Dragon Seal


Date of reviewSep 21, 2011
Cuisine Chinese
LocationWest Kowloon

101/F, International Commerce Centre, 1 Austin Rd, West Kowloon, West Kowloon, Hong Kong

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Lunch hours


Dinner hours


Dress Code

Smart casual







Private Room


Accept Credit Card


Smoking Area




Located just below the Ritz-Carlton Hong Kong on the 101st floor of ICC in Kowloon, the main aesthetic attraction at Dragon Seal is its stunning views of both the Hong Kong skyline, as well as a birds-eye view of Kowloon. The restaurant is surrounded by floor-to-ceiling windows, and although most seats do have a view, naturally the tables positioned right along the windows are the most desirable. However, be warned that if seated at one of these highly desired tables, your meal may be interrupted by a constant stream of other diners who will stand uncomfortably close to your seat in order to take pictures of the view. Unlike most other Chinese restaurants, the tables at Dragon Seal are designed for smaller parties, giving the dining room a more formal atmosphere, which the beautiful plateware and silk tablecloths reinforce.


Dragon King Group is famous in Hong Kong for its excellent Cantonese cuisine, with outlets everywhere from World Trade Centre in Causeway Bay to Shanghai. Dragon Seal is the group’s most high-end venture yet, and the million-dollar views here are complemented by an equally pricey menu filled with abalone, bird’s nest and other premium ingredients such as wagyu beef and Alaskan snow crab. We start with more humble basics: a plate of barbecued pork with honey (HK$120) and half a crispy salt-grilled chicken (HK$250). The char siu is a delicious plate of perfectly cooked pork: with an excellent fat to meat ratio, the pork is slightly charred around the edges to give it that smoky and slightly bitter flavour, which is then offset by just the right amount of honey. The crispy chicken is more disappointing: the skin is a bit too thin and not nearly crispy enough. The meat itself is flavourful but as the name suggests, the dish in its entirety is definitely salty and needs to be accompanied by a bowl of white rice. Moving onto some seafood, we try a casserole of sautéed crab meat with vermicelli (HK$200). Again, this does not live up to its promise, as the proportion to crab meat to vermicelli is low and the dish itself is dry and unappetising. Thankfully, the meal is saved by what came next: a signature poached, steamed and crispy rice with shrimp. While the English name is somewhat confusing (locals will be more familiar with the Chinese name pao fan), this is essentially rice served in a boiling casserole pot of seafood soup that is filled with shrimp, scallop, vegetables and coriander, topped with deep-fried rice (HK$180 per portion). This is one of the best dishes of the evening, and although there is not too much rice for it to be a substantial dish, the wonderfully flavoured soup goes down a treat, especially in winter evenings. To finish, we try the mysteriously named “two-coloured pastries” (HK$45): this turns out to be a silky almond and coconut panna cotta served in a cold soup made of black sesame, a mild and delicate end to the meal.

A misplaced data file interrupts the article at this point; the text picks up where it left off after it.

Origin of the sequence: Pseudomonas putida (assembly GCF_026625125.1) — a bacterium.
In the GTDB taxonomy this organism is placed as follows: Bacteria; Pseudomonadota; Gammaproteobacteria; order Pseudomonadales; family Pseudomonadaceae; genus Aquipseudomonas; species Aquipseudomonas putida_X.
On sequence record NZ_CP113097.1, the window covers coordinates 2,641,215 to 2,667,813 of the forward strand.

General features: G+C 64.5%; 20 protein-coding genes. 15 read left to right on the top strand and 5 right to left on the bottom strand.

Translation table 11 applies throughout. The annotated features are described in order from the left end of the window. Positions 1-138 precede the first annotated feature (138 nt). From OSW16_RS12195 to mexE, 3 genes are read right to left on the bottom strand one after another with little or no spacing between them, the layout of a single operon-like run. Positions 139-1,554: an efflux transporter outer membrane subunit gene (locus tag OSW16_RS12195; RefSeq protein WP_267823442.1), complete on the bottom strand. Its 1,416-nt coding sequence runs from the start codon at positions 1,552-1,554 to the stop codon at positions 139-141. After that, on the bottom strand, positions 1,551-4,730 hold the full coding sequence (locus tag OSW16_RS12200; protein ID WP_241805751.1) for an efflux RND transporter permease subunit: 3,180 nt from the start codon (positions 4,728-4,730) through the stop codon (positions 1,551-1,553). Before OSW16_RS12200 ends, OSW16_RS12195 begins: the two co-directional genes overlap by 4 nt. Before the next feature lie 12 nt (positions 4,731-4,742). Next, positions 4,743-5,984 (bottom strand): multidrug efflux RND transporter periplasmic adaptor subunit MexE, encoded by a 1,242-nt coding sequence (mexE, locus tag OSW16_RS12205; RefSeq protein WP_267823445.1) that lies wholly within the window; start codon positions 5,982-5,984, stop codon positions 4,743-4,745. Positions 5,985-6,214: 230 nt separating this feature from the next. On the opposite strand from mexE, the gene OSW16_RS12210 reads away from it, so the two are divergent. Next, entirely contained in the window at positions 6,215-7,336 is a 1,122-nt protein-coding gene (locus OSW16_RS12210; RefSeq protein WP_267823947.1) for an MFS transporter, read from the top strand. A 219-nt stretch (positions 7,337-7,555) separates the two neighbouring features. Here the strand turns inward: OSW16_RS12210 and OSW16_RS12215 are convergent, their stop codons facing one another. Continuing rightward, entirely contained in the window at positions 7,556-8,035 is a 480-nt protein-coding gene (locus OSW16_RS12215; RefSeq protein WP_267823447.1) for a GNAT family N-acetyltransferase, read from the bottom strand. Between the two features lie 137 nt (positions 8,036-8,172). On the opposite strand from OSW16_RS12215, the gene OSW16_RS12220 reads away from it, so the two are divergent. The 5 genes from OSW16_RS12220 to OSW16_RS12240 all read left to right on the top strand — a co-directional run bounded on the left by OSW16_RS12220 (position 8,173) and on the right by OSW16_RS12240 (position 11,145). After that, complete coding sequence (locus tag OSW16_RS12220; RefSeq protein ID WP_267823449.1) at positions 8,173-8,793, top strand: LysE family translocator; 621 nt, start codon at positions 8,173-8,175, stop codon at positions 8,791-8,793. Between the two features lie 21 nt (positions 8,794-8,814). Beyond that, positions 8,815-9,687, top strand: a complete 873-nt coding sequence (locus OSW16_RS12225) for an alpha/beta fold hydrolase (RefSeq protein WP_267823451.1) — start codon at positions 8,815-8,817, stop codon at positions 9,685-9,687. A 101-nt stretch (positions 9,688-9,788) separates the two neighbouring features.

The red wine selection at Dragon Seal is impressive for a Chinese restaurant. Those with the budget can choose from a selection of Bordeaux including a 1982 Margaux (HK$19,800) or a 1982 Lafite Rothschild (HK$68,000). White wines, however, are much more limited but the iced Riesling from Tasmania, the Gewurztraminer from Alsace and the Gavi from Italy should all go nicely with Cantonese cuisine. Whiskies are also well-represented as are Chinese moutai and yellow rice wines, which includes a 50-year moutai from Guizhou and a 20-year rice wine from Gu Yue Long Shan.


When you can get the staff’s attention, the service at Dragon Seal is top-rate: friendly, efficient and knowledgeable about the menu. However, getting their attention is not always easy, there were a few instances when the entire dining room seemed to be emptied of waiters, with only a few servers – who only collect and hand out dishes, rather than take orders - floating around.

Price   $$$$$

A meal for two with five dishes and no wine will cost about HK$1,200. Considering no live seafood or other delicacies were ordered, this is not cheap. But then again, with a view like the one at Dragon Seal, paying through the nose is not unexpected.